Read De Potter's Grand Tour Online

Authors: Joanna Scott

De Potter's Grand Tour (4 page)

*   *   *

His recovery prevented him from saying goodbye to Miranda when she went off to her boarding school in Massachusetts. Though he couldn't remember if he'd ever actually loved her, he thought it appropriate to write a poem in her honor. In “Hymn du Soleil,” he compared her beauty to a sunrise. He sent the poem to her in an envelope sealed with red wax. She never wrote back.

He'd been raised a Catholic, but after his accident he decided he preferred the looser rules and the social status enjoyed by his Episcopalian friends. In the spring of 1875, he left the Montrose Military Academy and moved to New York, intending to enroll in the General Seminary. His plans changed, however, after he was contacted by the headmistress, Miss Lucy Plympton, of St. Agnes's School in Albany, who had heard of his skills as a lecturer. She offered him a job teaching French at her school. He accepted. And when St. Agnes's closed and Miss Lucy Plympton took over the Albany Academy for Girls, she appointed Armand a member of the faculty.

Among the students studying French at the Albany Academy was one Amy Sutherland Beckwith, eighteen years old, with silky light-brown hair that she wore in a braided topknot, alert blue eyes, and lips pressed together in a determined line, as if she were forcing herself to suppress a squeal of joy. From the start of class, Armand was aware of her staring at him from a desk at the back of the room. Later, he let himself imagine her relief to hear that he wasn't yet married. He wasn't at all surprised to find that she had engineered an opportunity that would let Professor de Potter take closer notice of his devoted student. In December 1877, he received an invitation to perform his skit about Napoléon at a meeting of the Tivoli Literary Society, hosted by Mr. and Mrs. William Beckwith. He cordially accepted.

 

Tivoli to Brussels

A
MY BECKWITH
had never met anyone as worldly as her new French professor at the Albany Academy for Girls. His ears were especially finely formed and fit snugly against his greased brown hair. His deep-set eyes seemed lit by an interior flame. The bump on the slope of his nose gave him a hint of ruggedness. She wondered if he had lost his temper and broken his nose in a fistfight. But from his dignified bearing, Amy judged him to be slow to anger. In other ways, though, he was boyishly jittery and could hardly sit still while her father was introducing his performance. She watched as he interlaced his fingers and twiddled his thumbs, a nervous habit that she understood to be an expression of an energy he could barely contain. He gave the impression that he was sure he was destined for great things, yet instead of appearing conceited, he seemed modestly attuned to the responsibility of his fate. He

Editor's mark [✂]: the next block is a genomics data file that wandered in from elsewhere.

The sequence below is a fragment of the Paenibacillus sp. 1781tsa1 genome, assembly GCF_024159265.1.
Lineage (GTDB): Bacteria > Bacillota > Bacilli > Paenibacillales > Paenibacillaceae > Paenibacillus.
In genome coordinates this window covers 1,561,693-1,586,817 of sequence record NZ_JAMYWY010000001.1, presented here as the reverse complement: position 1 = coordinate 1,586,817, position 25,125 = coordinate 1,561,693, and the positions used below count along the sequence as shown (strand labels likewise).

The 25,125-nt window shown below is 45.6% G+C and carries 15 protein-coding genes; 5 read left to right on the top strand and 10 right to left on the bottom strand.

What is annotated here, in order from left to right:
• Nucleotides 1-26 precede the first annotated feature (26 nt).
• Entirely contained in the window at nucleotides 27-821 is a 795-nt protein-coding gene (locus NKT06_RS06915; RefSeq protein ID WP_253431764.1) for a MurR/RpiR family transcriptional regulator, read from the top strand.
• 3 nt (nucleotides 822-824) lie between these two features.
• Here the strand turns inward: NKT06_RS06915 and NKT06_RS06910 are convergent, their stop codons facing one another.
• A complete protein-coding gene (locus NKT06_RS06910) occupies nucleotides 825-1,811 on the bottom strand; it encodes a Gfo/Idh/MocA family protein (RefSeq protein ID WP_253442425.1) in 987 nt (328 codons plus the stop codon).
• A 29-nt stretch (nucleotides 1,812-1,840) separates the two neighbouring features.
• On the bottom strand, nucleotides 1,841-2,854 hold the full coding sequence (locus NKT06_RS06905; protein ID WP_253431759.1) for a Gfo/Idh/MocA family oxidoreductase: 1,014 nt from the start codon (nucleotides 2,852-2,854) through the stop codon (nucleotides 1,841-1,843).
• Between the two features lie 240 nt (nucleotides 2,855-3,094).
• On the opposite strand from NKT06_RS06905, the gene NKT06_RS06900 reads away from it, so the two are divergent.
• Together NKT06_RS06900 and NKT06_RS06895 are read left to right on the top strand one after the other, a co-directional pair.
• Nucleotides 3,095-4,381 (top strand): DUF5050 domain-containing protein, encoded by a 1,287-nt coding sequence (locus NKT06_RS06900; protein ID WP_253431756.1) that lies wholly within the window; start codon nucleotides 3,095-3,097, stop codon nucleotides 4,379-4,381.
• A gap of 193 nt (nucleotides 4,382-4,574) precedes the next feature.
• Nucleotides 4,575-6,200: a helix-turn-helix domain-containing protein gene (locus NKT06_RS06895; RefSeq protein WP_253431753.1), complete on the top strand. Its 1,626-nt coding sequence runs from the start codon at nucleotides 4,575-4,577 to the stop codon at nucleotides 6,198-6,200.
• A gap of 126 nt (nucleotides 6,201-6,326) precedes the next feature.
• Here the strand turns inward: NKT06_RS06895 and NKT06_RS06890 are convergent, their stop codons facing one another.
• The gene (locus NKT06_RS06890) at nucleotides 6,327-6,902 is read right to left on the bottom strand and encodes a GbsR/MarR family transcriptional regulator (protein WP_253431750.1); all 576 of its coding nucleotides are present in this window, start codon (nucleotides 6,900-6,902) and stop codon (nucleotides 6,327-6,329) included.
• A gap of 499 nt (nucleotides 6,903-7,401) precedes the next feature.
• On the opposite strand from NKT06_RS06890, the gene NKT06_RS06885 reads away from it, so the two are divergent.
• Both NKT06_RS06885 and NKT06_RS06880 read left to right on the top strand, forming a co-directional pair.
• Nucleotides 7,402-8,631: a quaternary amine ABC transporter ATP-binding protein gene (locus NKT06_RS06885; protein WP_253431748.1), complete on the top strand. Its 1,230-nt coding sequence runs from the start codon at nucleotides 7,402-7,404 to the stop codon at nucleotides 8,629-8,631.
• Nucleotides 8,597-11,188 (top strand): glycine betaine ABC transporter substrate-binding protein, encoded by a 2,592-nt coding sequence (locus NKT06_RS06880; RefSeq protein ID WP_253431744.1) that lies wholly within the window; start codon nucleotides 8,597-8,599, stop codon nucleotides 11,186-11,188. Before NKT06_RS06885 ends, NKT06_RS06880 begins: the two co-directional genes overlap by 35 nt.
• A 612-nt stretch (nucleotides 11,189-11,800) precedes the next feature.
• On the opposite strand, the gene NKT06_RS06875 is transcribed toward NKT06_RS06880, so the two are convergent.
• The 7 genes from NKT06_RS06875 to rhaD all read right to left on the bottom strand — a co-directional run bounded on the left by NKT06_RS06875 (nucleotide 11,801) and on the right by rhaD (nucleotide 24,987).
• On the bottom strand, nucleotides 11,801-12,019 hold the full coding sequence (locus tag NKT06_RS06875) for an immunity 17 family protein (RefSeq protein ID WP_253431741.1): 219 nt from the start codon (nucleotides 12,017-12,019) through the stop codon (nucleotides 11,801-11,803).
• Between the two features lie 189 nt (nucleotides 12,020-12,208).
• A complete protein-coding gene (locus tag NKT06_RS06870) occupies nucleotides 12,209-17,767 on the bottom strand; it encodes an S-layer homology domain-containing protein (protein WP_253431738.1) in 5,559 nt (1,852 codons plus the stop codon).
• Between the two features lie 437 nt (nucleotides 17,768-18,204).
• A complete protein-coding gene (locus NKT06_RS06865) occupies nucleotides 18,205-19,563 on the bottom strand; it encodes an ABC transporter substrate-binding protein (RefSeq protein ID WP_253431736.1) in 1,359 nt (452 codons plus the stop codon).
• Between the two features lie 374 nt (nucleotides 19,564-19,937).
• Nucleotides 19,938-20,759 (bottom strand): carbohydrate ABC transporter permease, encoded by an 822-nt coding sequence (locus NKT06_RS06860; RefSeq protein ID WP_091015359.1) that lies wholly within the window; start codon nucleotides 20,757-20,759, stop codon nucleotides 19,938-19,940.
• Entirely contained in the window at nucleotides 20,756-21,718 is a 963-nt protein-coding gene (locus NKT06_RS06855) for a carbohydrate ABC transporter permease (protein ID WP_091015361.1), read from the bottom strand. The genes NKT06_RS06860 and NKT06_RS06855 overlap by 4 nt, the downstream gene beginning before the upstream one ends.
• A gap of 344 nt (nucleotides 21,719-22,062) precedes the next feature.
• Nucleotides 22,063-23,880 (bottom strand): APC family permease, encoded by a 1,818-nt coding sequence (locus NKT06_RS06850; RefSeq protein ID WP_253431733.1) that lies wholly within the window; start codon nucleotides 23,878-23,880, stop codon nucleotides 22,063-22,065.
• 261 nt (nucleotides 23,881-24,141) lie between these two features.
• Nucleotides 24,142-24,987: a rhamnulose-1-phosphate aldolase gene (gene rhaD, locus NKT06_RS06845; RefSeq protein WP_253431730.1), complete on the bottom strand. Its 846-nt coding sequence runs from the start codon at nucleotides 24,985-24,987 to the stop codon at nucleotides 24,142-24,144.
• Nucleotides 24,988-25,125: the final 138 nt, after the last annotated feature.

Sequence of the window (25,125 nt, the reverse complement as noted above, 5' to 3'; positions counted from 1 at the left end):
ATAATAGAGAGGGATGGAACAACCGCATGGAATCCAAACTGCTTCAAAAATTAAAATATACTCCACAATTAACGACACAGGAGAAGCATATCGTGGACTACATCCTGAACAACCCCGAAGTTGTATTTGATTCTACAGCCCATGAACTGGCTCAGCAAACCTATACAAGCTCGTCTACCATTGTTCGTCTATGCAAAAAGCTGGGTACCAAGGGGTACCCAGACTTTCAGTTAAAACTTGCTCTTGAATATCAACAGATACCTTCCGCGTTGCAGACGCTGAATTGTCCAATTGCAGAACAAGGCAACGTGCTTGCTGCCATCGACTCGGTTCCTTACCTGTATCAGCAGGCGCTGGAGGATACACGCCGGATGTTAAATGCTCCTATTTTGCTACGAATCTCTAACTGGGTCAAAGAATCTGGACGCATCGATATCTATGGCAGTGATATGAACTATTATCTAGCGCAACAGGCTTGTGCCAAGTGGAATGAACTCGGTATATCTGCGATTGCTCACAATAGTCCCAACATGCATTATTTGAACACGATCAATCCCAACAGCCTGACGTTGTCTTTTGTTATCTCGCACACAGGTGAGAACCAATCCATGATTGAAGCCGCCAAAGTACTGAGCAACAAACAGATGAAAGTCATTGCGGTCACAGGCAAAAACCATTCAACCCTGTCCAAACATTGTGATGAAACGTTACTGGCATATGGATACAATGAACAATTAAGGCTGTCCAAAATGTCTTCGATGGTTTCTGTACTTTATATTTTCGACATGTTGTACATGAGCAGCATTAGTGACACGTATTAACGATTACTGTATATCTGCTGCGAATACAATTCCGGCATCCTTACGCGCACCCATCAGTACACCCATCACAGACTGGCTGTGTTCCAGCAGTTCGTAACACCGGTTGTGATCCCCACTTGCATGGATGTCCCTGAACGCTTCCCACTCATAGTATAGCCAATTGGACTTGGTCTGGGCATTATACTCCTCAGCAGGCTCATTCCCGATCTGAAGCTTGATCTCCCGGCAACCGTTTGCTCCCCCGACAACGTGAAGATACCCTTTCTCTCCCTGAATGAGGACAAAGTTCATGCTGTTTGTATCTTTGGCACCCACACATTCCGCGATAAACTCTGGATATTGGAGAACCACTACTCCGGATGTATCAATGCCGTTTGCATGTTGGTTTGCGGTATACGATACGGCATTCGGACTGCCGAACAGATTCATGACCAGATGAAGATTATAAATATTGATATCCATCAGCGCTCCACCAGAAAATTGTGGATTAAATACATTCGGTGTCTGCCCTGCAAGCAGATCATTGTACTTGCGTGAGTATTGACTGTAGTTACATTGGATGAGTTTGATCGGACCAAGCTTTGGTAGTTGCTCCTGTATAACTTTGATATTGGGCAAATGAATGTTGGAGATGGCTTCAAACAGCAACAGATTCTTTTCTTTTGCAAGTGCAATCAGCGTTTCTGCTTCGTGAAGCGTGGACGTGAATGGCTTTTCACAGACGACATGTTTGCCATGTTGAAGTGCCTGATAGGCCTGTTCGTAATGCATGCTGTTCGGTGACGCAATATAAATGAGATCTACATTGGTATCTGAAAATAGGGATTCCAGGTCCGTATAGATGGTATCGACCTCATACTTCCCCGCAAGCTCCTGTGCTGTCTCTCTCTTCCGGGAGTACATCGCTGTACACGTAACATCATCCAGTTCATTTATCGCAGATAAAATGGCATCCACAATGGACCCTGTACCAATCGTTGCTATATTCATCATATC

would
do great things, she was convinced. He was admirable in all respects. He had the signature of nobility that was most evident in the area between his mustache and his beard, where the tip of his pink tongue would occasionally appear to moisten the perfect bud of lips. From the moment she first saw him at the front of the class, she wanted to kiss those lips and, in doing so, give her simple life new meaning. Professor de Potter made everything fresh and interesting. He had stepped out of history, landing on the doorstep of the Beckwith farmhouse and looking strikingly like a young Napoléon Bonaparte.

He was elusive in the beginning. Some said he was French by birth, others Dutch. He called himself Pierce in public, Armand in private. Sometimes he used Elseghem as his last name, other times de Potter. On the nameplate on his office at school, he was Professor P. L. de Potter.

After his performance for the Tivoli Literary Society, Professor P. L. de Potter offered to take questions.

“Professor, how do you know so much about Napoléon?” one man called out from the back of the living room.

“My mother's father served as a general under Napoléon,” Armand replied. “He told my mother, who told me, that when the emperor was deep in thought, he would twist his forefinger inside his ear to loosen the wax,
comme ça
.”

The laughter faded, and someone else called, “Did your mother ever meet Napoléon?”

“As an infant, she once sat on his lap!”

The audience murmured in appreciation.

“What did your father do, Professor?” Mr. Beckwith asked in a voice that was mostly jovial but contained a touch of suspicion.

“My father…?”

“Your father's line of work.”

“My father was a diplomat.”

“And your father's father?”

“My father's…?”

“Your paternal grandfather.”

Armand raised his eyebrows, as if surprised at being asked a question when the answer should have been obvious. “Why, he was Louis de Potter.”